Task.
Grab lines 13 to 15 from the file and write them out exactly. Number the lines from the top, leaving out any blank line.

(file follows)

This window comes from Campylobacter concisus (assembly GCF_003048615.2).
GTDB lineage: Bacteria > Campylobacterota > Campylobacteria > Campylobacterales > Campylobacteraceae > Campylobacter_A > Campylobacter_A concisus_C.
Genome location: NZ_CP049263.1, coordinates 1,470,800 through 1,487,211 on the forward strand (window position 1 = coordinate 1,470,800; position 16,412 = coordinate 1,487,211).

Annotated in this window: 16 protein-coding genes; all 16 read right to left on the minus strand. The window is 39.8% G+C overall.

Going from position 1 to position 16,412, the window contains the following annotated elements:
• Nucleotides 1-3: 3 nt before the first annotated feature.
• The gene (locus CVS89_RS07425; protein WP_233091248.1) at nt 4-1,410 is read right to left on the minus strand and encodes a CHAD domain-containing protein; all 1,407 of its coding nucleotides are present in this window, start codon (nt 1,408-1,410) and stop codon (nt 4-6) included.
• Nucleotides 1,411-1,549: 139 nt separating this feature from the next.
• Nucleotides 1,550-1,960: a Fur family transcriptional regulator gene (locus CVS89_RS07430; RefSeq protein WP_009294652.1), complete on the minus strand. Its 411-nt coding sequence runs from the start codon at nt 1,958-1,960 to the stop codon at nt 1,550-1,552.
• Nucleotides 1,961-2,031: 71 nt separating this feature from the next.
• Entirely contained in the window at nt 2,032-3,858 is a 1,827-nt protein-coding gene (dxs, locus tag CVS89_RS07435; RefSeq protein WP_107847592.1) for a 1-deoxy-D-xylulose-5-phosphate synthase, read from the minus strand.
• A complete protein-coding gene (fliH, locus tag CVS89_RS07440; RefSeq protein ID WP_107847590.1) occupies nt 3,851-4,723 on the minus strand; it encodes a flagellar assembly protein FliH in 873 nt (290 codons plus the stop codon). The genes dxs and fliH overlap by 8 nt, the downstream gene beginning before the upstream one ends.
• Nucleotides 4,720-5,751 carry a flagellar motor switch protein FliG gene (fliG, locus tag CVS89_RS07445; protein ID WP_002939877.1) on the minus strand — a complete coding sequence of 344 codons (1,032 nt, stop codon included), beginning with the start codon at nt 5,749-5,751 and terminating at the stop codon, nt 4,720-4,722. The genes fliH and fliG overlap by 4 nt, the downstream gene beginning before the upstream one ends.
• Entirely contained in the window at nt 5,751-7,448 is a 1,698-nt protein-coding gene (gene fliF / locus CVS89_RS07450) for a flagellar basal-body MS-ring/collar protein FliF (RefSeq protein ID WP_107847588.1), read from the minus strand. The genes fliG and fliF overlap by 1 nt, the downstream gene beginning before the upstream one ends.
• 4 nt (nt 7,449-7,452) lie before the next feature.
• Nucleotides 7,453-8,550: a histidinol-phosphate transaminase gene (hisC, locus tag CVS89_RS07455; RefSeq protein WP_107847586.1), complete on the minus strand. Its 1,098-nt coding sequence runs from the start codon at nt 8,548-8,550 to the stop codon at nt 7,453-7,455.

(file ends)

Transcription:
• Nucleotides 4,720-5,751 carry a flagellar motor switch protein FliG gene (fliG, locus tag CVS89_RS07445; protein ID WP_002939877.1) on the minus strand — a complete coding sequence of 344 codons (1,032 nt, stop codon included), beginning with the start codon at nt 5,749-5,751 and terminating at the stop codon, nt 4,720-4,722. The genes fliH and fliG overlap by 4 nt, the downstream gene beginning before the upstream one ends.
• Entirely contained in the window at nt 5,751-7,448 is a 1,698-nt protein-coding gene (gene fliF / locus CVS89_RS07450) for a flagellar basal-body MS-ring/collar protein FliF (RefSeq protein ID WP_107847588.1), read from the minus strand. The genes fliG and fliF overlap by 1 nt, the downstream gene beginning before the upstream one ends.
• 4 nt (nt 7,449-7,452) lie before the next feature.